According to a new discovery, Diego de Almagro Island off the southwest tip of Chile could hold clues to the perplexing mystery of how our world came to be.
A team of researchers from the French Centre Terre association, a mix of scientists, cavers, and experts from France and Chile, have stumbled upon a series of caves on this island at the edge of the Earth that they believe could help answer questions about how the continents formed.
“You can make models of areas where the continents broke off and this could be one of those spots,” explained speleologist Natalia Morata, a member of the ongoing research team.
Located about 93 miles southwest from Puerto Natales, getting to the 20 limestone caves was no easy feat. The team had to abseil and scuba dive to investigate them, some of which are over 160 feet deep. The hard work to get to the bottom of these caves is worth it, however, as the researchers have found wall paintings and bone fragments likely left by the indigenous Kawesqar people of the area that could be crucial for dating purposes.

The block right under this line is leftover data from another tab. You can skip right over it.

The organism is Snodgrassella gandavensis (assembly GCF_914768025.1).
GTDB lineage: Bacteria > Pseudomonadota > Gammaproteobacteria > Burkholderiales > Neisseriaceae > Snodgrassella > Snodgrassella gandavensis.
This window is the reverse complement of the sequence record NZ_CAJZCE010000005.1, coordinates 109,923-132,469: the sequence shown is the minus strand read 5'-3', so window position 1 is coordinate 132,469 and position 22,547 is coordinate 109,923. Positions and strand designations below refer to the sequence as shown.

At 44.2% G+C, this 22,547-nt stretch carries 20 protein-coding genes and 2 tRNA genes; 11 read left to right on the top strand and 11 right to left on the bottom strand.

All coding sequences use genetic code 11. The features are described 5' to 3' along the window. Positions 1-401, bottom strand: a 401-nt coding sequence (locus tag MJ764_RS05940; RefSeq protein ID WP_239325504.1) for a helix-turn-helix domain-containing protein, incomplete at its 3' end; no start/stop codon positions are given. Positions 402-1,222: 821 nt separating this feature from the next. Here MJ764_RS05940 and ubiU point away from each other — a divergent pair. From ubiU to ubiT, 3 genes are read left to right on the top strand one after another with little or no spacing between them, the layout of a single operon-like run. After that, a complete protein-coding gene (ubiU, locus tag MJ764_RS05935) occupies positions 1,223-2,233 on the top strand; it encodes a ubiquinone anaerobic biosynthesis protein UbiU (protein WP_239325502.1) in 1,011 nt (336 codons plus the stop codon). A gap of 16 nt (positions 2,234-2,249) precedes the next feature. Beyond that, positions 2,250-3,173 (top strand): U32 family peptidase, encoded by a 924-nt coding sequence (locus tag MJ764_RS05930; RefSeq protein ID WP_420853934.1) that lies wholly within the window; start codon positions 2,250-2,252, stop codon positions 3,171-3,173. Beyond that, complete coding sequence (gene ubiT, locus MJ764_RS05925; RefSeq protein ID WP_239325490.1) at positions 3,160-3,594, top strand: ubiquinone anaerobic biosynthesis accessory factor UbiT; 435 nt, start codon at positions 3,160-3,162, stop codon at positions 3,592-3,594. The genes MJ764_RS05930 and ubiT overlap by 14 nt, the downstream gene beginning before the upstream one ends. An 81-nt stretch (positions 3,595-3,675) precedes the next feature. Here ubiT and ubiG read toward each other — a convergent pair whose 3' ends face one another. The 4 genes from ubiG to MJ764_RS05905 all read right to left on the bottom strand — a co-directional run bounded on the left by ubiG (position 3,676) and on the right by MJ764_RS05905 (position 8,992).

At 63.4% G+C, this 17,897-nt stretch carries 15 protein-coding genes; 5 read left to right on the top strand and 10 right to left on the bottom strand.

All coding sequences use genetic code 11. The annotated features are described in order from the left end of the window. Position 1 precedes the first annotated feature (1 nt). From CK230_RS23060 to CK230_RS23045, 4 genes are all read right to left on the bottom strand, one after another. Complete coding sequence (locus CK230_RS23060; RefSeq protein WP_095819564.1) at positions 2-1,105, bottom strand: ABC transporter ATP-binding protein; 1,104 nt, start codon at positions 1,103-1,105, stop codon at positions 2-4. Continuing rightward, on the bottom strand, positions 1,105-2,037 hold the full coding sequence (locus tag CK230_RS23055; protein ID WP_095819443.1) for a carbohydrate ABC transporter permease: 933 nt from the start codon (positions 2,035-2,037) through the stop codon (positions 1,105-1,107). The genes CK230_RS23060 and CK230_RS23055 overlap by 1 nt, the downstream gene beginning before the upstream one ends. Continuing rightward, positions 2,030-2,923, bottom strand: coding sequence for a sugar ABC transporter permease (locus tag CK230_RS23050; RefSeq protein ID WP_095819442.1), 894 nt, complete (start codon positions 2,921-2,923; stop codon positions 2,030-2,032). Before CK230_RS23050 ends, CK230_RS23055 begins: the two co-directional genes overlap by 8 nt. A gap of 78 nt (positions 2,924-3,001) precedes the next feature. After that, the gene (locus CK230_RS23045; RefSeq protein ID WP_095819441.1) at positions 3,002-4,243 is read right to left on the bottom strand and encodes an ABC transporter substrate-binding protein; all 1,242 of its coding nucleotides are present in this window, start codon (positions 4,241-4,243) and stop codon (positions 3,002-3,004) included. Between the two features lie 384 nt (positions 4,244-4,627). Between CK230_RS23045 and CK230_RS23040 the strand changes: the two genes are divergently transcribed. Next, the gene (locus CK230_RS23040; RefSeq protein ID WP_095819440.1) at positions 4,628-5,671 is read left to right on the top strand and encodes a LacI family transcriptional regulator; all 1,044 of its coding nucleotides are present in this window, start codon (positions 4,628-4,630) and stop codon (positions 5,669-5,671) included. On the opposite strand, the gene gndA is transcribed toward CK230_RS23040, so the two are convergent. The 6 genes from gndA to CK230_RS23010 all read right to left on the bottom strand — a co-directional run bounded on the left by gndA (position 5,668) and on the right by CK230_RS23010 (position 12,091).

“For there to be this kind of rock here, which is only found in more temperate zones, means there are sure to be a lot of keys here which is like a treasure trove that we have to decipher to understand the evolution of the planet, of the continued climate changes there have been,” said Morata.
The international team still has much work to do, exploring the caves and surrounding area to piece together the clues about what our world may have looked like long ago. Just one third of the area has been searched, and so the researchers are hopeful that still more is waiting to be found.
Chile has become a hotbed of discovery recently. With the uncovering of giant fossils in the south of the country that help demonstrate an ancient link to Antarctica, the solving the mystery of a massive whale graveyard in what is now the Atacama Desert — the driest place on Earth — Chile appears to hold many important clues for those looking to understand the history of our planet.